"Helicopter," "hovercraft," "hummingbird." They're terms used to describe parents who micromanage their children, especially during the college application process. Although the slang is not meant to be complimentary, some parents take pride in their helicopter status. "I acknowledge that there is a very fine line that separates a parent who is 'involved' from one who is 'overinvolved," confesses Sally Rubenstone, a self-professed helicopter mom to be and senior counselor at College Confidential. "And, often, it is better to err on the side of the latter, rather than to not provide adequate guidance and support to kids who need it.... A student who is a brilliant scientist or an amazing artist isn't necessarily a super secretary."
The question is at what point does a parent go from "helpful" to "helicopter"? If secretarial help is acceptable, is it OK to work on the essay? How extensively? To come up with the essay topic? It's hard to know where to draw the line.
When admissions officers decide that a parent has done too much work on behalf of an applicant, there are penalties. "A too obviously involved parent, almost always a mom, hurts a kid in the admission office," says Bruce J. Jones, assistant director of admission at Whitman College. Jones says this year he has already downgraded one applicant because the majority of early contact came via E-mails from the applicant's mom. And last year, when penmanship discrepancies made it clear that one applicant's parent had filled out most of the general information on the application, the applicant, who normally would have been admitted, was asked for additional information.
"Parents should realize that admission folk are experts at reading applications and can recognize when an essay has been written or edited heavily by a parent," says Marilyn Emerson, a New York-based college admissions consultant. "For example, a 17-year-old would not use the word 'relish' except in reference to a condiment on a hotdog."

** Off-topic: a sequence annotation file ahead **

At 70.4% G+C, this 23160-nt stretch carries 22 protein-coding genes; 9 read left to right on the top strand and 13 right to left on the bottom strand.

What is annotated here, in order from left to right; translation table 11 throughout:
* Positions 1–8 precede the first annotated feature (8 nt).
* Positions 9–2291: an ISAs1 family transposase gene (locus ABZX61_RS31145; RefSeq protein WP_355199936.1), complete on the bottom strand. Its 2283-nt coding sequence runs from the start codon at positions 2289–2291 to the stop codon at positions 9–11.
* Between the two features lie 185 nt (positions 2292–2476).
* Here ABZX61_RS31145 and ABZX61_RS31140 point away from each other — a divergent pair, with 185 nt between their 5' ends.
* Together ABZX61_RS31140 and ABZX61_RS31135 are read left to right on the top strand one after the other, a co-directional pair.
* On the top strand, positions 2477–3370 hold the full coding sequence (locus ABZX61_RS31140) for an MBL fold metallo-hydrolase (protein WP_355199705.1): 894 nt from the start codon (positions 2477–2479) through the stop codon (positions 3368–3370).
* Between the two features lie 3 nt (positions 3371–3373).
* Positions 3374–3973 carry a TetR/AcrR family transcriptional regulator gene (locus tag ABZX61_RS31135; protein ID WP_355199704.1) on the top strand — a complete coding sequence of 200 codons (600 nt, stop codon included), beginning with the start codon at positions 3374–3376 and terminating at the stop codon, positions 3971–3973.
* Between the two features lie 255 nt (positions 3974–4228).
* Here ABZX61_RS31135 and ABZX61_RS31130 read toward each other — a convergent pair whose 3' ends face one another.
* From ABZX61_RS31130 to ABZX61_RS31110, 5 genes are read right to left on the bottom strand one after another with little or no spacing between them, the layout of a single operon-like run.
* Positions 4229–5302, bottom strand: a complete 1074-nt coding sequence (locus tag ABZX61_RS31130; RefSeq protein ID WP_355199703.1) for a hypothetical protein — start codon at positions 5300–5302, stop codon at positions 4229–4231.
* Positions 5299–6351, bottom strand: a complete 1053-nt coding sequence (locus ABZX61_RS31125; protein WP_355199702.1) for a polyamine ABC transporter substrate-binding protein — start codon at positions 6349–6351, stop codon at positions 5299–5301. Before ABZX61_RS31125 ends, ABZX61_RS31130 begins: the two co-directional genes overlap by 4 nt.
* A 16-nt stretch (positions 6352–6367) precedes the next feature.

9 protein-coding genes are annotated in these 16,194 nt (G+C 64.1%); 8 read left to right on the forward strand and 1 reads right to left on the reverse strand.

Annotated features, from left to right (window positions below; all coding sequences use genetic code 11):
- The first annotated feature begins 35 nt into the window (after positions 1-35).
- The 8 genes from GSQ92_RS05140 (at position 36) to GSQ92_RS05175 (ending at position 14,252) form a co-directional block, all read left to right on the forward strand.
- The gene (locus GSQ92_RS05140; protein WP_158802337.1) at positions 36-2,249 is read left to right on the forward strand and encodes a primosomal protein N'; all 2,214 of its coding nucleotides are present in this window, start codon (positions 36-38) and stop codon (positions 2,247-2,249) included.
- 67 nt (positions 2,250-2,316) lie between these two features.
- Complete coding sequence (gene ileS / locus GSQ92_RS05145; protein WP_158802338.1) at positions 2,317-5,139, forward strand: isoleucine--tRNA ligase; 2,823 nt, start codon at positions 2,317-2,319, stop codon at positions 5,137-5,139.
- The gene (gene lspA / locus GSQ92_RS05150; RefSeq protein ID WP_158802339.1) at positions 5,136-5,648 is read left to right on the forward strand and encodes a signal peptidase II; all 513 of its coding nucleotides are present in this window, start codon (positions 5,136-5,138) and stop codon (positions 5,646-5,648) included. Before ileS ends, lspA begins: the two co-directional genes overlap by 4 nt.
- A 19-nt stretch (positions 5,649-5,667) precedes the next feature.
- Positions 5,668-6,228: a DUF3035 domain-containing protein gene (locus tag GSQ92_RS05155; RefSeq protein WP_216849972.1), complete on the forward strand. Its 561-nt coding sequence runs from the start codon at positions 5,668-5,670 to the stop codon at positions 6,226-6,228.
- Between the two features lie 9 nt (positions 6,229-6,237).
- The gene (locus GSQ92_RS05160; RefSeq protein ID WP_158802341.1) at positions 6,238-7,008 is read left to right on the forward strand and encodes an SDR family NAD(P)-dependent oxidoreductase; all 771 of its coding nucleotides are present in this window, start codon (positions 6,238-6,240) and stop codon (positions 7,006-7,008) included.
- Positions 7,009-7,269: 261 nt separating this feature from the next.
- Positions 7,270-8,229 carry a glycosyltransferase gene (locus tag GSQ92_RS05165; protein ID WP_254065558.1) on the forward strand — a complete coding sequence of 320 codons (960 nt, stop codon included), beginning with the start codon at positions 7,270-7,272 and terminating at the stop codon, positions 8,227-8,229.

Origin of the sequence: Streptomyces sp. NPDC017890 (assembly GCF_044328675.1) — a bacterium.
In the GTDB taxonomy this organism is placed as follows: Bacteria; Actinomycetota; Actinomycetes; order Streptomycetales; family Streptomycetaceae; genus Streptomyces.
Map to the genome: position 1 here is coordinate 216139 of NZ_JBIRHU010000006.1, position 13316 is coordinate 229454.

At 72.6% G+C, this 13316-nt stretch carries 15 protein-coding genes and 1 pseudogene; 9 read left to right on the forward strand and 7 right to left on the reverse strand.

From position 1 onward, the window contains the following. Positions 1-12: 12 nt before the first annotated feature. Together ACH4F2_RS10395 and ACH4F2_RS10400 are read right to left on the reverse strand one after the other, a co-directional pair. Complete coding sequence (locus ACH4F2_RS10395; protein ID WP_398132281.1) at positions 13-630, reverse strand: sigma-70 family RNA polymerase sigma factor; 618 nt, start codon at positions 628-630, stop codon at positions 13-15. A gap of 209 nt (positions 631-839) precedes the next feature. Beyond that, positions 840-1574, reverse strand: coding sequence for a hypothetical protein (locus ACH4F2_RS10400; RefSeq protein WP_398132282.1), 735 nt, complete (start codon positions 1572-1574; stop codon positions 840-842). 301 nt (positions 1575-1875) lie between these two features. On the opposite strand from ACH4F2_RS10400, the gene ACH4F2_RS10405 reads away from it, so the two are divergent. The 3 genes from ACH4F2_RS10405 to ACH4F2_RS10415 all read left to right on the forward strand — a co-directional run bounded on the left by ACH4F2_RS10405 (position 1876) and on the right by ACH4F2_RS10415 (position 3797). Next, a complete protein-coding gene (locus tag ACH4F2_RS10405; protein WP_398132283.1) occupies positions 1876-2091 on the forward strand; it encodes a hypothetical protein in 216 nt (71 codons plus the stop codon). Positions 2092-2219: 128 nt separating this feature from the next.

Many parents do realize this and have become more subtle and strategic. These savvy parents, sometimes referred to as "Stealth Fighters" or "BlackHawks," know better than to leave their managerial fingerprints on an application. Instead, they contribute covertly. A helicopter parent who "does not 'show up' on paper, in the admissions office, in the E-mail in-box of the admissions officer, or on the caller ID ... offers their child a decided advantage," says Joseph M. Connolly, a guidance counselor at New Oxford High School in New Oxford, Pa. "That is neither fair nor equitable, but it is reality."
Some high schools try to rein in helicopter parents by educating them. At New Oxford High School, for example, parents are briefed on the transitional period their kids are approaching and asked to take a quiz to find out whether or not they have helicopter tendencies. If all else fails, some counselors will notify the college with a note or even a phone call. "Sometimes I will use a sticky [note] that I attach to a letter of recommendation," says Matthew Mumma, a counselor at Kahuku High and Intermediate School in Oahu. "On the sticky I might write, 'Mom filled out the app' or 'Mom had three grades changed' or 'Watch out for Mom!' " But often counselors do not report to colleges, either because they feel it would be a breach of trust to do so or because they fear litigation.
There's also a worry that students who get into college with help from their parents will suffer after they arrive and are left to sink or swim. But far from abandoning a child in college, the quintessential helicopter parent hovers all the more. In fact, the ubiquity of cellphones—sometimes referred to as "the world's longest umbilical cord"—makes it easier than ever to stay in touch. A recent study gathered for the National Survey of Student Engagement suggests that helicopter parents do more good than harm. The survey sampled 9,162 students from 24 colleges and universities. And even after controlling for parent education level, the data show that "compared with their counterparts, children of helicopter parents were more satisfied with every aspect of their college experience, gained more in such areas as writing and critical thinking, and were more likely to talk with faculty and peers about substantive topics."
Nevertheless, experts stress that there's a big difference between guiding and directing. The key is to learn the difference and do the former. If parents can learn to walk the line, their kids have a valuable resource that extends far beyond the academic realm. Melinda Kopp, a Denver-based independent educational consultant, explains: "I think we need to recognize that a student who has involved and caring parents does have an advantage—not just in the college application process but in life."